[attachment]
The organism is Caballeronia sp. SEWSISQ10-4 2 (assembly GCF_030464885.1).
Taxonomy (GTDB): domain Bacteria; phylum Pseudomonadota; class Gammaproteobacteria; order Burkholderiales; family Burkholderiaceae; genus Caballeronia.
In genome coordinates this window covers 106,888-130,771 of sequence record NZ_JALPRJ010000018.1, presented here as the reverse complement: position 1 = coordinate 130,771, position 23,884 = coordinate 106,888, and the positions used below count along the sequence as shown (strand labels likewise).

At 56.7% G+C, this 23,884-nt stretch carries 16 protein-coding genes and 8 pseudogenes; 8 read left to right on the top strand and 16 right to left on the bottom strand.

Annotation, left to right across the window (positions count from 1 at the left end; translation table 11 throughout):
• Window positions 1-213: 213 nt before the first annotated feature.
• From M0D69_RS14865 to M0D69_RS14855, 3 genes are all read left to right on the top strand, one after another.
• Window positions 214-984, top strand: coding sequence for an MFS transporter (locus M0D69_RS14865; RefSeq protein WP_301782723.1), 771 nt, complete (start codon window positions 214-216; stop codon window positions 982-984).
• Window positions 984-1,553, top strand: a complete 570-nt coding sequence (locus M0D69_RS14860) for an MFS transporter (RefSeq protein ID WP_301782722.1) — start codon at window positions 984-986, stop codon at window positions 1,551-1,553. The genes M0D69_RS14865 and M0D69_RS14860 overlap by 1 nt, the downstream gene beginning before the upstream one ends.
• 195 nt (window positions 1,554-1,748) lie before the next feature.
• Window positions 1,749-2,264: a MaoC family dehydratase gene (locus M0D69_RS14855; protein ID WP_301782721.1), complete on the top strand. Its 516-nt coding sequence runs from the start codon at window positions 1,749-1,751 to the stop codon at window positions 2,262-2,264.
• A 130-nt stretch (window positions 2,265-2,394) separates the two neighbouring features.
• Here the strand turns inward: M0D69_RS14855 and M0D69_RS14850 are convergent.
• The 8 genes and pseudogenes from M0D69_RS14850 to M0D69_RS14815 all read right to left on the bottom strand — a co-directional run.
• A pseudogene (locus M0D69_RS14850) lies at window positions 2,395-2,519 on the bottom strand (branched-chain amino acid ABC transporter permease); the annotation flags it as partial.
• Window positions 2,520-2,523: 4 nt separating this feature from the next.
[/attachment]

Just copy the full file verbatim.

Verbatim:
The organism is Caballeronia sp. SEWSISQ10-4 2 (assembly GCF_030464885.1).
Taxonomy (GTDB): domain Bacteria; phylum Pseudomonadota; class Gammaproteobacteria; order Burkholderiales; family Burkholderiaceae; genus Caballeronia.
In genome coordinates this window covers 106,888-130,771 of sequence record NZ_JALPRJ010000018.1, presented here as the reverse complement: position 1 = coordinate 130,771, position 23,884 = coordinate 106,888, and the positions used below count along the sequence as shown (strand labels likewise).

At 56.7% G+C, this 23,884-nt stretch carries 16 protein-coding genes and 8 pseudogenes; 8 read left to right on the top strand and 16 right to left on the bottom strand.

Annotation, left to right across the window (positions count from 1 at the left end; translation table 11 throughout):
• Window positions 1-213: 213 nt before the first annotated feature.
• From M0D69_RS14865 to M0D69_RS14855, 3 genes are all read left to right on the top strand, one after another.
• Window positions 214-984, top strand: coding sequence for an MFS transporter (locus M0D69_RS14865; RefSeq protein WP_301782723.1), 771 nt, complete (start codon window positions 214-216; stop codon window positions 982-984).
• Window positions 984-1,553, top strand: a complete 570-nt coding sequence (locus M0D69_RS14860) for an MFS transporter (RefSeq protein ID WP_301782722.1) — start codon at window positions 984-986, stop codon at window positions 1,551-1,553. The genes M0D69_RS14865 and M0D69_RS14860 overlap by 1 nt, the downstream gene beginning before the upstream one ends.
• 195 nt (window positions 1,554-1,748) lie before the next feature.
• Window positions 1,749-2,264: a MaoC family dehydratase gene (locus M0D69_RS14855; protein ID WP_301782721.1), complete on the top strand. Its 516-nt coding sequence runs from the start codon at window positions 1,749-1,751 to the stop codon at window positions 2,262-2,264.
• A 130-nt stretch (window positions 2,265-2,394) separates the two neighbouring features.
• Here the strand turns inward: M0D69_RS14855 and M0D69_RS14850 are convergent.
• The 8 genes and pseudogenes from M0D69_RS14850 to M0D69_RS14815 all read right to left on the bottom strand — a co-directional run.
• A pseudogene (locus M0D69_RS14850) lies at window positions 2,395-2,519 on the bottom strand (branched-chain amino acid ABC transporter permease); the annotation flags it as partial.
• Window positions 2,520-2,523: 4 nt separating this feature from the next.